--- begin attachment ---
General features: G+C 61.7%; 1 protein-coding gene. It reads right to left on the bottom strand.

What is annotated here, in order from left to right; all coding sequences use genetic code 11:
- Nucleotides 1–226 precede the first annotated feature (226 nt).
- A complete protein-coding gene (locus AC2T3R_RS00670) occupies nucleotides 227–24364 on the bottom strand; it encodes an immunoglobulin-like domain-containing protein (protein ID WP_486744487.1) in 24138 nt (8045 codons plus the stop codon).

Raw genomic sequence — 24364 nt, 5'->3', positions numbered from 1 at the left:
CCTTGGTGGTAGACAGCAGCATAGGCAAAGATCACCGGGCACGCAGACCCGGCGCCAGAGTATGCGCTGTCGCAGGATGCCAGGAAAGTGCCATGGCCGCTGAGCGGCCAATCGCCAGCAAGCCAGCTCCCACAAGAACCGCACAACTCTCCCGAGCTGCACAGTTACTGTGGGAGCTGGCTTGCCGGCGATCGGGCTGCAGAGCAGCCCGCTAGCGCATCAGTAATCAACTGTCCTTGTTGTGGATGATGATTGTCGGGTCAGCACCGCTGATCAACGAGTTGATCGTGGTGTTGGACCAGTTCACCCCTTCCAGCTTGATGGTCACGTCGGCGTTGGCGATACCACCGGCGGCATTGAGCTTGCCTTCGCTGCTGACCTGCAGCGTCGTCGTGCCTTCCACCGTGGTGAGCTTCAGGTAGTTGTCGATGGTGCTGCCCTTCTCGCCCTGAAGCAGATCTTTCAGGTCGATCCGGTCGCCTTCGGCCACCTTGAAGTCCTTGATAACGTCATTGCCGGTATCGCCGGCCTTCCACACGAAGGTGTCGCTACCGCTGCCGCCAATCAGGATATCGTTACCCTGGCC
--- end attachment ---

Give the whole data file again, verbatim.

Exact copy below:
General features: G+C 61.7%; 1 protein-coding gene. It reads right to left on the bottom strand.

What is annotated here, in order from left to right; all coding sequences use genetic code 11:
- Nucleotides 1–226 precede the first annotated feature (226 nt).
- A complete protein-coding gene (locus AC2T3R_RS00670) occupies nucleotides 227–24364 on the bottom strand; it encodes an immunoglobulin-like domain-containing protein (protein ID WP_486744487.1) in 24138 nt (8045 codons plus the stop codon).

Raw genomic sequence — 24364 nt, 5'->3', positions numbered from 1 at the left:
CCTTGGTGGTAGACAGCAGCATAGGCAAAGATCACCGGGCACGCAGACCCGGCGCCAGAGTATGCGCTGTCGCAGGATGCCAGGAAAGTGCCATGGCCGCTGAGCGGCCAATCGCCAGCAAGCCAGCTCCCACAAGAACCGCACAACTCTCCCGAGCTGCACAGTTACTGTGGGAGCTGGCTTGCCGGCGATCGGGCTGCAGAGCAGCCCGCTAGCGCATCAGTAATCAACTGTCCTTGTTGTGGATGATGATTGTCGGGTCAGCACCGCTGATCAACGAGTTGATCGTGGTGTTGGACCAGTTCACCCCTTCCAGCTTGATGGTCACGTCGGCGTTGGCGATACCACCGGCGGCATTGAGCTTGCCTTCGCTGCTGACCTGCAGCGTCGTCGTGCCTTCCACCGTGGTGAGCTTCAGGTAGTTGTCGATGGTGCTGCCCTTCTCGCCCTGAAGCAGATCTTTCAGGTCGATCCGGTCGCCTTCGGCCACCTTGAAGTCCTTGATAACGTCATTGCCGGTATCGCCGGCCTTCCACACGAAGGTGTCGCTACCGCTGCCGCCAATCAGGATATCGTTACCCTGGCC